(We have) a double task: the heart of ecumenism must be peace and the heart of peace must be ecumenism.
To meet this double challenge, Christians should reflect together on what might be “a theology of peace”. In the second half of the twentieth century, thanks to prophetic voices such as those of the Holy Pope John XXIII and Patriarch Athenagoras, and also thanks to the action of the World Council of Churches, has been made an important progress on the way to root deeply the Biblical message of peace in the collective life of humanity showing its necessary link with the promotion of justice and respect for creation.
But perhaps today we have a more urgent need to rediscover the foundations of a spirituality of peace. In fact, as pointed out by Pope Francis in his Exhortation, “we find that the locus of this reconciliation of differences is within ourselves, in our own lives, ever threatened as they are by fragmentation and breakdown” (EG 229). It is in Christ, who is “He Himself peace” (Eph 2:14), that the Christians of the East and the West have drawn this spirituality of peace, common to both Byzantine hesychasm and Benedictine monasticism. It is in this spirituality that many “witnesses of peace”, such as San Francesco d’Assisi, San Nersès of Lambron, Saint Silouan of Mount Athos and many others show and realize already now the unity of the Church.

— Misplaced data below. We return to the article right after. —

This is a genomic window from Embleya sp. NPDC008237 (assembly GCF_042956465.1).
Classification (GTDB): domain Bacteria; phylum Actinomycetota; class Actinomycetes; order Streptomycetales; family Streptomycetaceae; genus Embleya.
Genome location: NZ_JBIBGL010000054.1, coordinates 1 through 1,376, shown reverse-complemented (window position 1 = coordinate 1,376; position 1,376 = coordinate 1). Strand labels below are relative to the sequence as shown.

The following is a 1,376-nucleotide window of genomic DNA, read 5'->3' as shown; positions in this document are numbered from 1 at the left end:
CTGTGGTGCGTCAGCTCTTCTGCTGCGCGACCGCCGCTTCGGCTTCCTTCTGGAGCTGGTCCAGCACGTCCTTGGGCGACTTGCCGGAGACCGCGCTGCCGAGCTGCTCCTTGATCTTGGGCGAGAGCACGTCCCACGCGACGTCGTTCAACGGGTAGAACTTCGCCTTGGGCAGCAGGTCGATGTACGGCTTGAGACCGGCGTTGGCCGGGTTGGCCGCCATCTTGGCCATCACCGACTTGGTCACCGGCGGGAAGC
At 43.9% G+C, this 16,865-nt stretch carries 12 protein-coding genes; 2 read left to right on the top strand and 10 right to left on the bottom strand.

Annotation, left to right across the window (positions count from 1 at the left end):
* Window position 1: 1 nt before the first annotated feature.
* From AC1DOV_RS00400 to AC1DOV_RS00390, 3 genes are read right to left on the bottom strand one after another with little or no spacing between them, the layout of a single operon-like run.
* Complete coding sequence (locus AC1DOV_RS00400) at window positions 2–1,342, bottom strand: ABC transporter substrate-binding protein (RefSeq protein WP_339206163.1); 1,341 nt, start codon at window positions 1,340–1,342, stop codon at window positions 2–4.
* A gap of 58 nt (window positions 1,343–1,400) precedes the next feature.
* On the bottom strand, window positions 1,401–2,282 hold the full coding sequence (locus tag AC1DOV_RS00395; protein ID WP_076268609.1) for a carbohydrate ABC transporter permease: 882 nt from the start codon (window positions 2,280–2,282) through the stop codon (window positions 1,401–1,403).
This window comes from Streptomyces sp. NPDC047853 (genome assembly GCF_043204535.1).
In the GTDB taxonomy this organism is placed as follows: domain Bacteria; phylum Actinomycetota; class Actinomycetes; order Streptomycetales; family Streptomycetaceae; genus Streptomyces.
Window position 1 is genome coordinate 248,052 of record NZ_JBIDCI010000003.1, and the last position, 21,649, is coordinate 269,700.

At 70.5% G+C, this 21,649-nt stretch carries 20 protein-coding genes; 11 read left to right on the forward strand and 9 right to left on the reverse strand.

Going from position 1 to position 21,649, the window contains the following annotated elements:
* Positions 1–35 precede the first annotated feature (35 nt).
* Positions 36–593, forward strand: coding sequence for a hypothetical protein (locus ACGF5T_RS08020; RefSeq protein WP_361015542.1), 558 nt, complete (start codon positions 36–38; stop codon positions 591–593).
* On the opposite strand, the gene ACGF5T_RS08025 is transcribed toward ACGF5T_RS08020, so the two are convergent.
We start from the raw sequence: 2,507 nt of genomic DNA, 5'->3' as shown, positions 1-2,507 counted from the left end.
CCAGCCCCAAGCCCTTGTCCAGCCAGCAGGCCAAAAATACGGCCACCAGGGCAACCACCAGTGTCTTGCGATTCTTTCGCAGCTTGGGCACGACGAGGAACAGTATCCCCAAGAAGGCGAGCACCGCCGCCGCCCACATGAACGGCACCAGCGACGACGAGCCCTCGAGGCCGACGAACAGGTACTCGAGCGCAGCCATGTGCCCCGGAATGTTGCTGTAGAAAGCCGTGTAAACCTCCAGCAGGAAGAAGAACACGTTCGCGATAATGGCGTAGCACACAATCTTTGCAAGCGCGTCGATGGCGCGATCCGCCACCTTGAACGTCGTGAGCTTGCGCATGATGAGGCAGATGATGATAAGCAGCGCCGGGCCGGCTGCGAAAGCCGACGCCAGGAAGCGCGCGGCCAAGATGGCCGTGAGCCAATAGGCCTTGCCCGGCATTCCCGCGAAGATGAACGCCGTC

From the message of Card. Kurt Koch, President of the Papal Council for Christian Unity to Brother Enzo Bianchi, Prior of Bose, to the brothers and sisters of the Monastery of Bose and the participants to the XXII International Ecumenical Conference on Orthodox spirituality. (Bose – 3/6 September, 2014)